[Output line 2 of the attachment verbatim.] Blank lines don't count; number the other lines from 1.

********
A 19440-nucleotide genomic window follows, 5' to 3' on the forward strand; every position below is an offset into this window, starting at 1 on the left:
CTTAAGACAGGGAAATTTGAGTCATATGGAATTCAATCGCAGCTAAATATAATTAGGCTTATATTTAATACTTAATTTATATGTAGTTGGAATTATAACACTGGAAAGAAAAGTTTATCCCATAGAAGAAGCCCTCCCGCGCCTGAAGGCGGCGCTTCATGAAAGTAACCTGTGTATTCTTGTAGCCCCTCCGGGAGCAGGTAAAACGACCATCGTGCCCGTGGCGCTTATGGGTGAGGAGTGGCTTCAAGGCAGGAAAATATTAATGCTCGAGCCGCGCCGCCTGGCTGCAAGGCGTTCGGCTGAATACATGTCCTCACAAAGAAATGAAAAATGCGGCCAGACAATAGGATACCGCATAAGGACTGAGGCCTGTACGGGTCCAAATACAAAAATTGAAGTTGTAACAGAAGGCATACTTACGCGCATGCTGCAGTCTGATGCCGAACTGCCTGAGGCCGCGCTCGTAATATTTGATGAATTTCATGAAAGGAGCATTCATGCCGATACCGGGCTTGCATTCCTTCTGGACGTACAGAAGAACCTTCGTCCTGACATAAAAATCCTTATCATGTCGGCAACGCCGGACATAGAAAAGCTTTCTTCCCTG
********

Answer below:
CTTAAGACAGGGAAATTTGAGTCATATGGAATTCAATCGCAGCTAAATATAATTAGGCTTATATTTAATACTTAATTTATATGTAGTTGGAATTATAACACTGGAAAGAAAAGTTTATCCCATAGAAGAAGCCCTCCCGCGCCTGAAGGCGGCGCTTCATGAAAGTAACCTGTGTATTCTTGTAGCCCCTCCGGGAGCAGGTAAAACGACCATCGTGCCCGTGGCGCTTATGGGTGAGGAGTGGCTTCAAGGCAGGAAAATATTAATGCTCGAGCCGCGCCGCCTGGCTGCAAGGCGTTCGGCTGAATACATGTCCTCACAAAGAAATGAAAAATGCGGCCAGACAATAGGATACCGCATAAGGACTGAGGCCTGTACGGGTCCAAATACAAAAATTGAAGTTGTAACAGAAGGCATACTTACGCGCATGCTGCAGTCTGATGCCGAACTGCCTGAGGCCGCGCTCGTAATATTTGATGAATTTCATGAAAGGAGCATTCATGCCGATACCGGGCTTGCATTCCTTCTGGACGTACAGAAGAACCTTCGTCCTGACATAAAAATCCTTATCATGTCGGCAACGCCGGACATAGAAAAGCTTTCTTCCCTG